Light testing on a Debian Unstable system reveals Smart to be both an able and usable replacement for APT. I had no problems during installation from Sid repositories, though one must manually copy the APT repository list into Smart's "Channels" list. Once installed, Smart coexists nicely with APT, and one is able to use either whenever desired. Smart's command-line interface is similar to APT's, but the GTK GUI is not without flaws. For example, it is difficult to distinguish between the current version number of a package and that which one may upgrade to. Furthermore, Smart's only search filters return too many results if you already know the package's name or a part of it, though they are useful in searching by package description. Though irksome in some ways, the GTK GUI should be lauded for offering graphical configuration of the channels list, user-priorities, and other advanced features. Smart also offers a system tray app to automatically notify the user of available upgrades.

Smart start

Smart is the brainchild of Niemeyer, who began the project in May 2004 when he was an employee of Conectiva Linux (now a part of Mandriva). "Smart began its life as my own toy project, since it was of course reinventing the wheel, and this was never encouraged inside Conectiva without a good reason. After a while, the project was already showing some interesting advantages, so I was allowed to work on the project part-time during my working hours." Smart's position within the distribution grew to the point that Niemeyer felt "Conectiva was going to adopt Smart as the official package manager in the next distribution release. When Conectiva and Mandrake joined to become Mandriva, the plan was to turn Smart into the official package manager for the distribution, as was suggested in the fusion announcement. Unfortunately, I believe that [since] I left the company this position has changed."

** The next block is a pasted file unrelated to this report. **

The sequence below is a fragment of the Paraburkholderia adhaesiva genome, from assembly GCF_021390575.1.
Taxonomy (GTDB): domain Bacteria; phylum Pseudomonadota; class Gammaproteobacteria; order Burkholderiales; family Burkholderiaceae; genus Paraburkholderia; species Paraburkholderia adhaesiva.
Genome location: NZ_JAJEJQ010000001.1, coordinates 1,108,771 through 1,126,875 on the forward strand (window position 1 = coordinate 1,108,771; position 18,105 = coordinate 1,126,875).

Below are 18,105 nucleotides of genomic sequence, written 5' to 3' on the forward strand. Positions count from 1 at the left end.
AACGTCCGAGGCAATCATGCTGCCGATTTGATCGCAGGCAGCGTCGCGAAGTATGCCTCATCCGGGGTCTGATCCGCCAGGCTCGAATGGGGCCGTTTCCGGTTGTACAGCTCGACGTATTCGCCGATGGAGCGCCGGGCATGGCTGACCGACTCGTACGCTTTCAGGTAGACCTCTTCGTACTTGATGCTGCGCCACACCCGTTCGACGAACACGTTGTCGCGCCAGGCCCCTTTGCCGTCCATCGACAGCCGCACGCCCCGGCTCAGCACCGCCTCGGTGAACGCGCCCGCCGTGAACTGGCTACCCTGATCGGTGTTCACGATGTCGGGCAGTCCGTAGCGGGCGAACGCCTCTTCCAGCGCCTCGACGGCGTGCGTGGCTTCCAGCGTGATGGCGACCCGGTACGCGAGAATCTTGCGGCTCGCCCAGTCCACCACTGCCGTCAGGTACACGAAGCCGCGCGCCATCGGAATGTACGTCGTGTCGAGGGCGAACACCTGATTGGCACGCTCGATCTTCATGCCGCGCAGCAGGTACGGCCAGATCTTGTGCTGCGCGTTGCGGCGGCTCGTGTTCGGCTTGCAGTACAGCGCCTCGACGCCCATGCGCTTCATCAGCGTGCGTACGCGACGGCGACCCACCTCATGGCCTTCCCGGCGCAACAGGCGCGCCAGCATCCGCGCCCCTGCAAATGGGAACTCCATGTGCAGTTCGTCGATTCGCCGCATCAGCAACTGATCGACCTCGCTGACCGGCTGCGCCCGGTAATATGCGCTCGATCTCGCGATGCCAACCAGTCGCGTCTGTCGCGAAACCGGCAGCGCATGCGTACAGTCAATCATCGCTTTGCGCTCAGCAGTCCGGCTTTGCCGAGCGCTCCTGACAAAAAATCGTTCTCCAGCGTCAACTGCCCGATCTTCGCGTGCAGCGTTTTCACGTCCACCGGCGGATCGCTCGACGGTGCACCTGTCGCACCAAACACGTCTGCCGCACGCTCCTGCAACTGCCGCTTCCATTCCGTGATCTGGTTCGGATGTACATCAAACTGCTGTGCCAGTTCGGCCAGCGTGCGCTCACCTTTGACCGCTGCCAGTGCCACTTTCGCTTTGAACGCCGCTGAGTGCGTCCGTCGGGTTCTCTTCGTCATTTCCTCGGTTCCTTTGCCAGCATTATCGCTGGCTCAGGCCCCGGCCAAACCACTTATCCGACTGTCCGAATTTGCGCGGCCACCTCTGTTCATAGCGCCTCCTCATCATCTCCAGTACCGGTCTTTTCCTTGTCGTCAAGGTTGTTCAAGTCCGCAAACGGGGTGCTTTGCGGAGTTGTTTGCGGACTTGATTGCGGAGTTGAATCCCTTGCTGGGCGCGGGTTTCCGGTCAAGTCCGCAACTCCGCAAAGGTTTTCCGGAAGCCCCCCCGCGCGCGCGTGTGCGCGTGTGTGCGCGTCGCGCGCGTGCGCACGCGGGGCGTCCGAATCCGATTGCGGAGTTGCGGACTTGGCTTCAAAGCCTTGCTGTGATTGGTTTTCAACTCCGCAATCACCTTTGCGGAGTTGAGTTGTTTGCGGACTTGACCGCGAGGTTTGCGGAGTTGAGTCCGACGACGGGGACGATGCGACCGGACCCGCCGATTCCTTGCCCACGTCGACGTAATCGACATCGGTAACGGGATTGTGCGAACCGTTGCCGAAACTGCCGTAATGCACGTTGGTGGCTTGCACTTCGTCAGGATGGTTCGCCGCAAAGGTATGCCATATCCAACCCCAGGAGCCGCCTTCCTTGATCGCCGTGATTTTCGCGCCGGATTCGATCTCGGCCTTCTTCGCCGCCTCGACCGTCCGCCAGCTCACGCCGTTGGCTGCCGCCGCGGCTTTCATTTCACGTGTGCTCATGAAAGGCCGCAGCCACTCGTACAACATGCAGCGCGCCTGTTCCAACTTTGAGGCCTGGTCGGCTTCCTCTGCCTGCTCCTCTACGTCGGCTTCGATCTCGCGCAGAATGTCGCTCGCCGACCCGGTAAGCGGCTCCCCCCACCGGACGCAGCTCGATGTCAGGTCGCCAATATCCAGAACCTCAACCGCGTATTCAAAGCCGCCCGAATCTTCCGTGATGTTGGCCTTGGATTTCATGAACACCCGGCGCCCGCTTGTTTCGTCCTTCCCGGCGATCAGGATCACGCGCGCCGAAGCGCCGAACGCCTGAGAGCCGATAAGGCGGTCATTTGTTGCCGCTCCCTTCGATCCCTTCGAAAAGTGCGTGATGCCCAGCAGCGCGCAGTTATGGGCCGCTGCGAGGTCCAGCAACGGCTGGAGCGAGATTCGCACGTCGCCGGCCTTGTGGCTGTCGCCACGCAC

Despite Mandriva's change of heart, Smart is strongly supported either officially or by the community of most major Linux distributions, including Niemeyer says, Ubuntu, Debian, Mandriva, Fedora, SUSE, and others. This support is reciprocated by Smart's effort to support the package and repository formats for each of these distributions.

Smart remains principally in Niemeyer's hands. "I hope to change this situation soon though, and get some heavy coders by my side." Many developers have contributed patches and support (a list of credits can be found at Smart's homepage), but a persistent core development team has yet to form. Niemeyer cites Michael Vogt, formerly his co-maintainer of Synaptic for Conectiva and currently his coworker at Canonical, as a possible leader in Smart's future. "Michael has already helped me a lot in the release process for Smart 0.42, and is preparing some neat features that should be integrated soon. Hopefully Michael will stay around for a long time."

As Smart's beta phase continues, Niemeyer plans to add features as well as fix bugs. "[Vogt is working on a feature that] makes Smart keep track of which packages are being explicitly requested by the user, and which ones are being included as automatic dependencies, so that when these automatic dependencies aren't needed anymore Smart may suggest them to be removed. This is a nice feature already available in aptitude, by Daniel Burrows. Hunting bugs and issues/feature requests reported in the tracker is also high in my list."

When will Smart leave beta? Niemeyer says, "That's a good question. I guess the main reason for it to be still considered beta is my lack of time. I feel bad for being unable to give it all the attention that users deserve right now, so I improperly try to get some of the weight off of my shoulders my labeling it beta." Niemeyer may be wary, but my testing suggests Smart version 0.42 is worth a try today.